Aesop's Fables: The Fox and the Cock and other stories
. Dreamland Publications . Delhi
DRMLND 11 .
PZ8.2.A254 1997 (Fable Collection, Reinert-Alumni Memorial Library)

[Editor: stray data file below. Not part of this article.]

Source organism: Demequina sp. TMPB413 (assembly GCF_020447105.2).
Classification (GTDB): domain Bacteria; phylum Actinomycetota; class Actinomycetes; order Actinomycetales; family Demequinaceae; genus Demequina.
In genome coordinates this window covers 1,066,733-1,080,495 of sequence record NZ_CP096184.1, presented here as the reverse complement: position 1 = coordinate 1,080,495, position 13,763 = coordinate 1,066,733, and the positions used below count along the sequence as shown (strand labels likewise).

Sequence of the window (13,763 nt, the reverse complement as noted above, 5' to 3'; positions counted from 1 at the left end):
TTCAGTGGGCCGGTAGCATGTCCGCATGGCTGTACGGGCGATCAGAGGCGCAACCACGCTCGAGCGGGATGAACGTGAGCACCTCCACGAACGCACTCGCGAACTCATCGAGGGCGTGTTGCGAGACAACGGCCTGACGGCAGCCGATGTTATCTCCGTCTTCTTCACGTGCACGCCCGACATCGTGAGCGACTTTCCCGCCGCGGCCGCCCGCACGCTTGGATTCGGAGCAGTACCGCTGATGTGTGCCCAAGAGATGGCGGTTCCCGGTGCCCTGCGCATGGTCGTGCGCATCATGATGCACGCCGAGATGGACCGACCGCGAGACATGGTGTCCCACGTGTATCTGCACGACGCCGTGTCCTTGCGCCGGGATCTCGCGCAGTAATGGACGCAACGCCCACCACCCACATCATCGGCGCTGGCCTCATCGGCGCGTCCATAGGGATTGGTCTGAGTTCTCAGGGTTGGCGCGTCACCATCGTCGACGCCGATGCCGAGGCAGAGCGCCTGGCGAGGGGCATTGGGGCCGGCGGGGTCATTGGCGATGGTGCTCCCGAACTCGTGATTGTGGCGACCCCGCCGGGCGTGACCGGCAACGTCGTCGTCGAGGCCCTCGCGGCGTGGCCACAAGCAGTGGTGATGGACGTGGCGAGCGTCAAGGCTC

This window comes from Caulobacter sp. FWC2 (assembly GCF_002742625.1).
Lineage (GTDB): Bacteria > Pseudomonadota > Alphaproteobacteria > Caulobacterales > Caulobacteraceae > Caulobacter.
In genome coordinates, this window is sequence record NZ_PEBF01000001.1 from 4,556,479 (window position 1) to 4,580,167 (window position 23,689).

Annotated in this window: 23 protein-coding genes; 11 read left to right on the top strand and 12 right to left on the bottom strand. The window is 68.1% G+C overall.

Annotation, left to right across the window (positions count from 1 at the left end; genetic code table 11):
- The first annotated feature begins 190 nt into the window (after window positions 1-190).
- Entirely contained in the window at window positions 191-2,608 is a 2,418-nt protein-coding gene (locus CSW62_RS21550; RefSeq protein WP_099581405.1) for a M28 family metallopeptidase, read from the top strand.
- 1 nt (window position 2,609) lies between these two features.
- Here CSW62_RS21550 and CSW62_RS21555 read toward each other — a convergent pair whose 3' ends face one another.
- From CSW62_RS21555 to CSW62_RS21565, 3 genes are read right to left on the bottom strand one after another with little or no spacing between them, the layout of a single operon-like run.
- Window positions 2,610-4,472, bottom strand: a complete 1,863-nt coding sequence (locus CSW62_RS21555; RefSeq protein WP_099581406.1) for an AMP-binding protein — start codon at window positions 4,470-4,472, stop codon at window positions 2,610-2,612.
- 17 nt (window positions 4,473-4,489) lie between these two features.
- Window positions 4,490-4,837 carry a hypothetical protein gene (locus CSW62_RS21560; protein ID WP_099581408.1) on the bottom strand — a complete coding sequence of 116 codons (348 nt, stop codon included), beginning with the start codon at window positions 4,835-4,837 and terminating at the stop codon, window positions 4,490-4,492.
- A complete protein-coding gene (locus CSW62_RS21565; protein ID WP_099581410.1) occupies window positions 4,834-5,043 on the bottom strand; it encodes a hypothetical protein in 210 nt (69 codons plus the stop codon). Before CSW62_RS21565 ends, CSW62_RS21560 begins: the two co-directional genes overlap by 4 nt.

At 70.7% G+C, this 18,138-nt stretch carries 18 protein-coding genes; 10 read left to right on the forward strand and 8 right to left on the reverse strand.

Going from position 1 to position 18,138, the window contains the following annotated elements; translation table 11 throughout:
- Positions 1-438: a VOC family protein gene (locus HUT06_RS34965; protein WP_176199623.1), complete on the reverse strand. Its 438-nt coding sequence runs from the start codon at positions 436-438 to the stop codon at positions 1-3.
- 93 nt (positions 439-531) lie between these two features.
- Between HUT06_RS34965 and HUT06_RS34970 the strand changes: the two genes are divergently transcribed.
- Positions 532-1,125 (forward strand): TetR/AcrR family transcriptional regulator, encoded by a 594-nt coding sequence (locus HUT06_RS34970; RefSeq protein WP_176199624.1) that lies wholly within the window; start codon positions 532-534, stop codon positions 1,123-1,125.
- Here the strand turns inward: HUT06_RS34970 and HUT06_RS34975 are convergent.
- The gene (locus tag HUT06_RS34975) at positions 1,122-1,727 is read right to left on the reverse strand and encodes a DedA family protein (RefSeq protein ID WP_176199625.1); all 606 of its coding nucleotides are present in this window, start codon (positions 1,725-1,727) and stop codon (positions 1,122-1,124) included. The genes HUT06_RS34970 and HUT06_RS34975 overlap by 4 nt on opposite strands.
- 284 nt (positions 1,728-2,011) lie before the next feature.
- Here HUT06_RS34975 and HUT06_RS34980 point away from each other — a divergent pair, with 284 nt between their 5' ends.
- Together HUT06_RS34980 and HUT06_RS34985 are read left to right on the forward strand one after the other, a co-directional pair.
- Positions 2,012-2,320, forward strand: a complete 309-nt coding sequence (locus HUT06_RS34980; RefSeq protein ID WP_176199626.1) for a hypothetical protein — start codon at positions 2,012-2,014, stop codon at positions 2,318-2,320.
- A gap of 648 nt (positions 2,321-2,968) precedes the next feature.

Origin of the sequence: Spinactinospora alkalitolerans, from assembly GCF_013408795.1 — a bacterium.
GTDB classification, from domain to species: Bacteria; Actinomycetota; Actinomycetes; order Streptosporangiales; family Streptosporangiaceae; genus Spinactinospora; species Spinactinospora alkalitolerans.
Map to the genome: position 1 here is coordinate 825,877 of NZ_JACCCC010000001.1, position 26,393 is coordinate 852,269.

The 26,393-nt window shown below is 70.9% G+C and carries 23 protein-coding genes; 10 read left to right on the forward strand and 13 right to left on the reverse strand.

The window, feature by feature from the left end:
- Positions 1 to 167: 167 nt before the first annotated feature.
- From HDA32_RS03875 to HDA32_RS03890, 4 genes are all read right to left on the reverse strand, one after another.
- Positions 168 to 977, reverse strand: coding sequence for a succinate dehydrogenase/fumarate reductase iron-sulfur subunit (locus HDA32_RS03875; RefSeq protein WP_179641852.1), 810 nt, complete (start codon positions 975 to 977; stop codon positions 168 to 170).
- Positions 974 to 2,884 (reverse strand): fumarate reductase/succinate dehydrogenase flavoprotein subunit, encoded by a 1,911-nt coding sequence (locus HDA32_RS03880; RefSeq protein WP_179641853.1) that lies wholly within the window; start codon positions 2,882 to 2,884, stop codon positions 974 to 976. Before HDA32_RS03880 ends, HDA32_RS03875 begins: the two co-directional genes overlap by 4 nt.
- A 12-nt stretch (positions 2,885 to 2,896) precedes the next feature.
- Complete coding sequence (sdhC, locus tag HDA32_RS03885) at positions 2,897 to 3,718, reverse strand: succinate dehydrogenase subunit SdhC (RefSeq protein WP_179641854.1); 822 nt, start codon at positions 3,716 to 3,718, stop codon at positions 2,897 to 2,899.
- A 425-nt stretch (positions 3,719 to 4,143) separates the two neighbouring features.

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This is an 8½ x 11 presentation of three fables. The Fox and the Cock is the Chanticleer story slightly adapted to, apparently, an Asian setting. In The Owl and the Eagle's Daughter the owl asks the crow to contact the eagle on his behalf, to ask namely if he may marry the eagle's daughter. Only she would be worthy of him, handsome as he is. The eagle asks for a meeting up in the air at noon the next day. When the owl tries to attend, he cannot manage the bright light, the sustained flying, and the altitude. He has to return to a tree to rest--and to give up the idea of marrying a princess. Unfortunately the last line is bungled in the story: he crept into his nest and went off to sleep learning idea of marrying a princess for all time to come. Should that learning be changed to leaving the? The Story of the Bat puts the bat between the warring birds and beasts. An unusual scene has the victorious eagle deciding the bat's fate in the presence of some accusing beast prisoners.